I remember feeling so trustworthy when my parents gave me my first house key. No more ringing the doorbell or waiting on the porch if no one was home. Then there was the sense of maturity when I got my very own set of keys to the family cars on my 16th birthday. I still have the key to the little blue Toyota Tercel I drove, even though we hauled it to a junkyard years ago after I totaled it. I keep that key in a box under my bed – a memento of good memories and a reminder to keep my eye on the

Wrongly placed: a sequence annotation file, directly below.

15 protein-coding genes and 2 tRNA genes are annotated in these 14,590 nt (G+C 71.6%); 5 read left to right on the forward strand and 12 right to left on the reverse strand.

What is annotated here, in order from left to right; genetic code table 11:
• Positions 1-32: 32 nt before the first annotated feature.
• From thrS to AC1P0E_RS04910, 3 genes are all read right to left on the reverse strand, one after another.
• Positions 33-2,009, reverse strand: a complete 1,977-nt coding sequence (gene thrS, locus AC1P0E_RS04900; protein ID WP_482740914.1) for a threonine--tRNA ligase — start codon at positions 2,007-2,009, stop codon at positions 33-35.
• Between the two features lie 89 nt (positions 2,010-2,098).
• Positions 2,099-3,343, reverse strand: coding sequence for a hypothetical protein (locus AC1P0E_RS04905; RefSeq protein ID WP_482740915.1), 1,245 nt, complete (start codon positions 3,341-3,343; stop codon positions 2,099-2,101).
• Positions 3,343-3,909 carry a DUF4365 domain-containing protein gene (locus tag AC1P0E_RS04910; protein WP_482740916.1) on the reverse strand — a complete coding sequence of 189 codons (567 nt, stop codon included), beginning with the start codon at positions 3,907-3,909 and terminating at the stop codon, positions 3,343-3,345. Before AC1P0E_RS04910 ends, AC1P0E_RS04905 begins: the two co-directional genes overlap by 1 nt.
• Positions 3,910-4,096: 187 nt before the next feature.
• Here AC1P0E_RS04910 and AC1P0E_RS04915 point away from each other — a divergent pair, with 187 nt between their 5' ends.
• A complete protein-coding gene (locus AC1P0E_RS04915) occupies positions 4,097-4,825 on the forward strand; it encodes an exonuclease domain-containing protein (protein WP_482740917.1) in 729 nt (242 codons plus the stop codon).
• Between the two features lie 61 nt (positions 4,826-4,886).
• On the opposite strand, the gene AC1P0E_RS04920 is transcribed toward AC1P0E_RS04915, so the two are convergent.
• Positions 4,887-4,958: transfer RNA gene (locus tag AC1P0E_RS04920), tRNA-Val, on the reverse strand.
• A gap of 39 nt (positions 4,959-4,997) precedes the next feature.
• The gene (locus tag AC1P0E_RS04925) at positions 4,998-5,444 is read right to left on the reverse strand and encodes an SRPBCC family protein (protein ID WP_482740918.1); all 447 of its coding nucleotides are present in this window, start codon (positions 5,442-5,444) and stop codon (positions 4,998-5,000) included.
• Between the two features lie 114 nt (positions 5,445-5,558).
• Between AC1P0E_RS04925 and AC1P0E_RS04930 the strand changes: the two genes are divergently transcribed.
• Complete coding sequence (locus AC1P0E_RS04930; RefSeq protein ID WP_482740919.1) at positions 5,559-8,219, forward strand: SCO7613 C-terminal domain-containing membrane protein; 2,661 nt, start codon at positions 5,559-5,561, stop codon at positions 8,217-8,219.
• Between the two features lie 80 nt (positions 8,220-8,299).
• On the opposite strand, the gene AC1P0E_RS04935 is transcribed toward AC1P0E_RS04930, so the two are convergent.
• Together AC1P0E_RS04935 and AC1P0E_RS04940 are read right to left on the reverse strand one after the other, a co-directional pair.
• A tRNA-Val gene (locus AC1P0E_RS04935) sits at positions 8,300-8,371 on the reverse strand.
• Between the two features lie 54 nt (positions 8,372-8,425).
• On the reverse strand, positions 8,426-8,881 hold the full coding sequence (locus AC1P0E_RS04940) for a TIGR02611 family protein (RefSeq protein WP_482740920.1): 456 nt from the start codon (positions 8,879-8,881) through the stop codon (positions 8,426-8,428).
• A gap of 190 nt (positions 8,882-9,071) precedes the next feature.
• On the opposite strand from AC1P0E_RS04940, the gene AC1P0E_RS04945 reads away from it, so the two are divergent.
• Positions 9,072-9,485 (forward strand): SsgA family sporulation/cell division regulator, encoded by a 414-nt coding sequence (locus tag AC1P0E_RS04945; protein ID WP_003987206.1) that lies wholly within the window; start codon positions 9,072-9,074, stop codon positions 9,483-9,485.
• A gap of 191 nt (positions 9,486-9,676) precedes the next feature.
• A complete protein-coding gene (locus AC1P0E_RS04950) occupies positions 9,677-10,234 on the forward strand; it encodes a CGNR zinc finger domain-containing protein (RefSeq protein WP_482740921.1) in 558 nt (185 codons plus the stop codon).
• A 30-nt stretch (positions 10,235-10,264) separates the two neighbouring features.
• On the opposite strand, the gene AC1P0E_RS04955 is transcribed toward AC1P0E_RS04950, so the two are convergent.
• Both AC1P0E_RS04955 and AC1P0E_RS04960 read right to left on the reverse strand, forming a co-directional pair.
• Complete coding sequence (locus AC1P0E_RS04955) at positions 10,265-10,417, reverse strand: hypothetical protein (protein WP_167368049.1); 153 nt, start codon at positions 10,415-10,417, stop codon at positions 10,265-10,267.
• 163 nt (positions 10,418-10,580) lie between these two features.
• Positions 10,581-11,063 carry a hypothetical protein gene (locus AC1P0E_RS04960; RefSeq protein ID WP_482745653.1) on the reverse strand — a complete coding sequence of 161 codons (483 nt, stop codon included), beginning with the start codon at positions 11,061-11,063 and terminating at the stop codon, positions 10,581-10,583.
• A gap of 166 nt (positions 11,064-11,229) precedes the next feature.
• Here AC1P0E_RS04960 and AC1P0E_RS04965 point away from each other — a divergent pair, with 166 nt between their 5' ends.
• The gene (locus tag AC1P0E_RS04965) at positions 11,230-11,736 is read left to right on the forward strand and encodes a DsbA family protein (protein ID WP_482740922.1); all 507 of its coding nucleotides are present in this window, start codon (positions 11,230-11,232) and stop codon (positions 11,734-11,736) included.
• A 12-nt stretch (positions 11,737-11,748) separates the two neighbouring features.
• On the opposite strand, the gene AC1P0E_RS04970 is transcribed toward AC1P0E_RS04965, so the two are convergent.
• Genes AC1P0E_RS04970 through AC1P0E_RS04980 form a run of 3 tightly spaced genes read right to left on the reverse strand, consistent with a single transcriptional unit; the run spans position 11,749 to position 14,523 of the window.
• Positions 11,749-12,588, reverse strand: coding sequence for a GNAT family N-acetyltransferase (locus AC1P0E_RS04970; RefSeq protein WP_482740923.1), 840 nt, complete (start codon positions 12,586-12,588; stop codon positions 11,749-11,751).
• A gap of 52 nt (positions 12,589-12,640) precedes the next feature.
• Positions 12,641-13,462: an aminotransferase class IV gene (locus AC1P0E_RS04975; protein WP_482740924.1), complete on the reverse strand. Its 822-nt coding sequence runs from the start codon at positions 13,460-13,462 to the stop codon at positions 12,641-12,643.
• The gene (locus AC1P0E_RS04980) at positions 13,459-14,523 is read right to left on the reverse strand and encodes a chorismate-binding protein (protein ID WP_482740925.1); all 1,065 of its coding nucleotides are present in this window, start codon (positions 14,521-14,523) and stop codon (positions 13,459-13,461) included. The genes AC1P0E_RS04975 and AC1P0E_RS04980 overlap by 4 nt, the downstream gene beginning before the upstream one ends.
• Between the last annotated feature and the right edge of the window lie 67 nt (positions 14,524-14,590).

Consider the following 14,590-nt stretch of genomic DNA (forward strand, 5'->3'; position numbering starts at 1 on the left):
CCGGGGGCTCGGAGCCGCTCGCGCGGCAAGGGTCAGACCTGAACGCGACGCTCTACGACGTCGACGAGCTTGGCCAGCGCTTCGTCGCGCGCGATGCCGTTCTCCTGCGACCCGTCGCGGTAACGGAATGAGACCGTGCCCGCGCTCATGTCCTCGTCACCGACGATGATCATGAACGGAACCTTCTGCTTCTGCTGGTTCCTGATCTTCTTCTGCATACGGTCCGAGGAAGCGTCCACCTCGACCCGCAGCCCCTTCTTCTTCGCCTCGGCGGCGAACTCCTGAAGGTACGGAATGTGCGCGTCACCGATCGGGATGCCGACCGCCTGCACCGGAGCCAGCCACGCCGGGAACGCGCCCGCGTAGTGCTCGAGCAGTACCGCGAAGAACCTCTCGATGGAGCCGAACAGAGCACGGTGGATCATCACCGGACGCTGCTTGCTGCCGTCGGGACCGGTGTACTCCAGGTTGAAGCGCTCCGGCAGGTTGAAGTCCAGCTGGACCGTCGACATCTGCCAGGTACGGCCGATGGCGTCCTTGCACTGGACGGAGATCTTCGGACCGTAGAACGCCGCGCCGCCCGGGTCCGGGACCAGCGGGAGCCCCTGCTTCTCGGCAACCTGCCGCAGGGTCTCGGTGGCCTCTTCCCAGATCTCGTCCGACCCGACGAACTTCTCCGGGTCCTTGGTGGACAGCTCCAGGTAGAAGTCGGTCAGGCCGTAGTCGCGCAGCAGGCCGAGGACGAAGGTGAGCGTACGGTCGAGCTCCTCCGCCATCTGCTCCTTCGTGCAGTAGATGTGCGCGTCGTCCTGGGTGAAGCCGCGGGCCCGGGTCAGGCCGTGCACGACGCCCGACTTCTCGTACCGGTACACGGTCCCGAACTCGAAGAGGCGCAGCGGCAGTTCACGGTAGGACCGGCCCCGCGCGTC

road ball. When I was handed the key to my first apartment there was a surge of independence, but there was a sad feeling of loss and demotion when I surrendered my office key at the end of what felt like a very important summer job. As a substitute teacher the lack of keys symbolized a level of authority I didn’t have, and the bestowal of keys (the literal metal ones) in conjunction with church callings has always seemed like a responsibility to be endured.
Of all the keys I’ve been entrusted with in my life, I think the keys to our new house are my current favorite. They surely cost a pretty penny, so I pray we are unlocking the door to many good memories.